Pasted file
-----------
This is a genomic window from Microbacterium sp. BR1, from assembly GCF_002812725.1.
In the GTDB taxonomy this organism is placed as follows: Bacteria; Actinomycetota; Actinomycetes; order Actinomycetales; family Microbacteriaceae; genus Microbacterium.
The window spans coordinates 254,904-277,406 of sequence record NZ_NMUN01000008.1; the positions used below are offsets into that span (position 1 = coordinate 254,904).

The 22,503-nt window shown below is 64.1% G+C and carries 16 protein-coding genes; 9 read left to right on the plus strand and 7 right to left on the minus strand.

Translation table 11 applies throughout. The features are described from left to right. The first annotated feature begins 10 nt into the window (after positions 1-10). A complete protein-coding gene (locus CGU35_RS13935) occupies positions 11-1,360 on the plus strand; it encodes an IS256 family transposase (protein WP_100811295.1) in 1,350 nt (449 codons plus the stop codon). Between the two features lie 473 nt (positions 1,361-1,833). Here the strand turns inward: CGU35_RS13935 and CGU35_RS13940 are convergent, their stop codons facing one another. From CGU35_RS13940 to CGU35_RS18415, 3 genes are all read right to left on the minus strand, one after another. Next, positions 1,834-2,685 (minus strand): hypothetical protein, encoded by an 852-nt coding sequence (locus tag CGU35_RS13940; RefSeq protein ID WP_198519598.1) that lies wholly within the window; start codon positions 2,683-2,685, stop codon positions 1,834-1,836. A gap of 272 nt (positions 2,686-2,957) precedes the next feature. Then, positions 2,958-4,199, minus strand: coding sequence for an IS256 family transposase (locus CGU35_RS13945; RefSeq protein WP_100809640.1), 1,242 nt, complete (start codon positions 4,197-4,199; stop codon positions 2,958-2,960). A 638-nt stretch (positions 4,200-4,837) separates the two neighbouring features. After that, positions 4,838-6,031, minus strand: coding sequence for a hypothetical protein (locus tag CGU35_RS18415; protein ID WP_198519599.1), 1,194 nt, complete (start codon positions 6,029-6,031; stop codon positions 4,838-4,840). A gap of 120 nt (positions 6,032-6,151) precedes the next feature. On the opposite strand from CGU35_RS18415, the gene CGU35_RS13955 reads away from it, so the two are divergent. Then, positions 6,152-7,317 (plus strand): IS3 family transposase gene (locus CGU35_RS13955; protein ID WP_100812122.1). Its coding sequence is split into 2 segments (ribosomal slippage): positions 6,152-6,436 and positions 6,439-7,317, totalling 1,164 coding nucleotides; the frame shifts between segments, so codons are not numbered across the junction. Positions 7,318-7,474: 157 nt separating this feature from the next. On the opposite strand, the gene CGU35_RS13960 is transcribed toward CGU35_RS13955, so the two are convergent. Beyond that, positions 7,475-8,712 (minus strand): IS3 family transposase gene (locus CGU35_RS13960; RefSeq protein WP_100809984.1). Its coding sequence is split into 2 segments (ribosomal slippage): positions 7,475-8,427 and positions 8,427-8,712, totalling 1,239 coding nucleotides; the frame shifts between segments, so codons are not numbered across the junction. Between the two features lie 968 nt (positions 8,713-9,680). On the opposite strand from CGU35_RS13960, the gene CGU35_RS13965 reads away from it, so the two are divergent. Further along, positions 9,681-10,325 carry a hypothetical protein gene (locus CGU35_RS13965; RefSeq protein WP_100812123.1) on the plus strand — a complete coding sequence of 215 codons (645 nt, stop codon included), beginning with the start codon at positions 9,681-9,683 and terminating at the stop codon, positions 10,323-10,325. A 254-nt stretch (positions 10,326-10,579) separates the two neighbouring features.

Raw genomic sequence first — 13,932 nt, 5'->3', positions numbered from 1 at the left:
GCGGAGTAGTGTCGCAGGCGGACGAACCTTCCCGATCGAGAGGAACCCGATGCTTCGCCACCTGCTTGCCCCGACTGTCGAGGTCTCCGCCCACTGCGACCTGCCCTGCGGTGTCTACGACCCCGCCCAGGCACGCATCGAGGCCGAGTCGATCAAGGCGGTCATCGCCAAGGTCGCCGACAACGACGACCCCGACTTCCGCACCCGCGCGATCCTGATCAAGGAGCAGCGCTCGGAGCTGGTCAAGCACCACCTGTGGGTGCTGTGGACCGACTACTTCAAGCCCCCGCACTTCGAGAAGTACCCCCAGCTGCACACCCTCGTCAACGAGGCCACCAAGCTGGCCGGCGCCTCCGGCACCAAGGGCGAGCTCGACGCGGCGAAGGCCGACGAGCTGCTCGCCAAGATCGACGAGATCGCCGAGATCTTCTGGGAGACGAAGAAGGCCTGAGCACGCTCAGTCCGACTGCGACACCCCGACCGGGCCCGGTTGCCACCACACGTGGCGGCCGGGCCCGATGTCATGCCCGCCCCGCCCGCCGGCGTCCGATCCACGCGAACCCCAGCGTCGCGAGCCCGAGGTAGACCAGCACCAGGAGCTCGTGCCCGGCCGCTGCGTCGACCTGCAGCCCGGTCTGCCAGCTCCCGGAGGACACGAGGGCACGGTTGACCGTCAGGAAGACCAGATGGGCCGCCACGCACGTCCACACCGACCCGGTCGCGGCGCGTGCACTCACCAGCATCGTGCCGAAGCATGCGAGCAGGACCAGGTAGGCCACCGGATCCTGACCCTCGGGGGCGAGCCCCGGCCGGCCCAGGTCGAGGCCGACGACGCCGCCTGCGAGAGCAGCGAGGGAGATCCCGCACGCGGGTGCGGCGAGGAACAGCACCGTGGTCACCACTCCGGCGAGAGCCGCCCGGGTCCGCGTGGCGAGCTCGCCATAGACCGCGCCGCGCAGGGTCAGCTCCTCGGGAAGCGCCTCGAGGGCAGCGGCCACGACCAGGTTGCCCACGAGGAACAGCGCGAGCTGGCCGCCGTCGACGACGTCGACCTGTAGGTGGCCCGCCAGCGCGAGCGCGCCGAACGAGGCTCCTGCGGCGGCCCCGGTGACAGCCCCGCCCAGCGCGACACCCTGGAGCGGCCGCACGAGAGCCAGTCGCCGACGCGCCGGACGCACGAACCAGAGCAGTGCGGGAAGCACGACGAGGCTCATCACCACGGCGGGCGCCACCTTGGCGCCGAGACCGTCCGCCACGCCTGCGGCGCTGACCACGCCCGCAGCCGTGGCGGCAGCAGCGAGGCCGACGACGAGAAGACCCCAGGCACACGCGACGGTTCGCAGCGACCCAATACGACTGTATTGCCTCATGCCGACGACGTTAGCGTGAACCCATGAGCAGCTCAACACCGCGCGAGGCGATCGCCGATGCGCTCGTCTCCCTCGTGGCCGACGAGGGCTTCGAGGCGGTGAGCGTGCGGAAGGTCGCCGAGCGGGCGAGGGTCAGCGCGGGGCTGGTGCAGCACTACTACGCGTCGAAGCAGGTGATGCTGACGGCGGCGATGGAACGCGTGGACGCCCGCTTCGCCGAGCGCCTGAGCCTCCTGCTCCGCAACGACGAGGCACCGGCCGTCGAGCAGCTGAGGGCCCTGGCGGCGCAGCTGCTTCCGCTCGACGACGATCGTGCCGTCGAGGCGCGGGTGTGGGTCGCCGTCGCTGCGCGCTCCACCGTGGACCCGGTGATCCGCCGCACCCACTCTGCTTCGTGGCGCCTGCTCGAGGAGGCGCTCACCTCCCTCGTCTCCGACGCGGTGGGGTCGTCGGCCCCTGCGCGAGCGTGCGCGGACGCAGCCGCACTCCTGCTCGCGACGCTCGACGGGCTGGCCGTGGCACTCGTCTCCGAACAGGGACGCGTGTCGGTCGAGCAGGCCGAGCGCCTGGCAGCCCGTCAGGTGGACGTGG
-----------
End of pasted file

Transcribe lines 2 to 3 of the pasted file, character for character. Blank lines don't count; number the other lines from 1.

In the GTDB taxonomy this organism is placed as follows: Bacteria; Actinomycetota; Actinomycetes; order Actinomycetales; family Microbacteriaceae; genus Microbacterium.
The window spans coordinates 254,904-277,406 of sequence record NZ_NMUN01000008.1; the positions used below are offsets into that span (position 1 = coordinate 254,904).